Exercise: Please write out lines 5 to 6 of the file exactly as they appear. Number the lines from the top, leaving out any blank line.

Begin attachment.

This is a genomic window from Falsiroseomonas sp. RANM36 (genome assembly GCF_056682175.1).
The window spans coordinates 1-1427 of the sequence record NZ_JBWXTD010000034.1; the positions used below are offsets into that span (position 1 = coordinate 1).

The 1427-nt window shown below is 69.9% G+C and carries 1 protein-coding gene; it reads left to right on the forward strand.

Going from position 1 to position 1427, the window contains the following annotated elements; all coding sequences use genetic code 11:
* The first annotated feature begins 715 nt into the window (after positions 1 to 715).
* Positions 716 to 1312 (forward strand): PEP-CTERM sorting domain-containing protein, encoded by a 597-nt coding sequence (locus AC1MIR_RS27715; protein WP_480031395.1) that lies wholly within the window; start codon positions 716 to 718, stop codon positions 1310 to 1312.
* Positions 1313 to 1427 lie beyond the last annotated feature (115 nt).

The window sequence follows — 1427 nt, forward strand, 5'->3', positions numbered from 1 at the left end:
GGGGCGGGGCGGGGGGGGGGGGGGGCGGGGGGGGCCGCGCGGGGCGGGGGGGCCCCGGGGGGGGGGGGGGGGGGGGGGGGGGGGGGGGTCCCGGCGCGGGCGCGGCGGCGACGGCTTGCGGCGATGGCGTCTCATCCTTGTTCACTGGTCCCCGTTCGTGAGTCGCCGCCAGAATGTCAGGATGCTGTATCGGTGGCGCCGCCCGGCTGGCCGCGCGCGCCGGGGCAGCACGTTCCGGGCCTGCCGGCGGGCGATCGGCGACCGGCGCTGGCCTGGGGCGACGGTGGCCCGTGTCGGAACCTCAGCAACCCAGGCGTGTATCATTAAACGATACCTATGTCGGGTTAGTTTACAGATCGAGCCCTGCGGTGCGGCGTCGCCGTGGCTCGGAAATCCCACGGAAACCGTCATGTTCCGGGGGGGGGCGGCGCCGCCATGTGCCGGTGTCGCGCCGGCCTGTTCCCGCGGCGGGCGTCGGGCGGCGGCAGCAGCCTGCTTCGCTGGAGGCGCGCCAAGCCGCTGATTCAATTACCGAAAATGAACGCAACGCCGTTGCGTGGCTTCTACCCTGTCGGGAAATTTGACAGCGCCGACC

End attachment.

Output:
* The first annotated feature begins 715 nt into the window (after positions 1 to 715).
* Positions 716 to 1312 (forward strand): PEP-CTERM sorting domain-containing protein, encoded by a 597-nt coding sequence (locus AC1MIR_RS27715; protein WP_480031395.1) that lies wholly within the window; start codon positions 716 to 718, stop codon positions 1310 to 1312.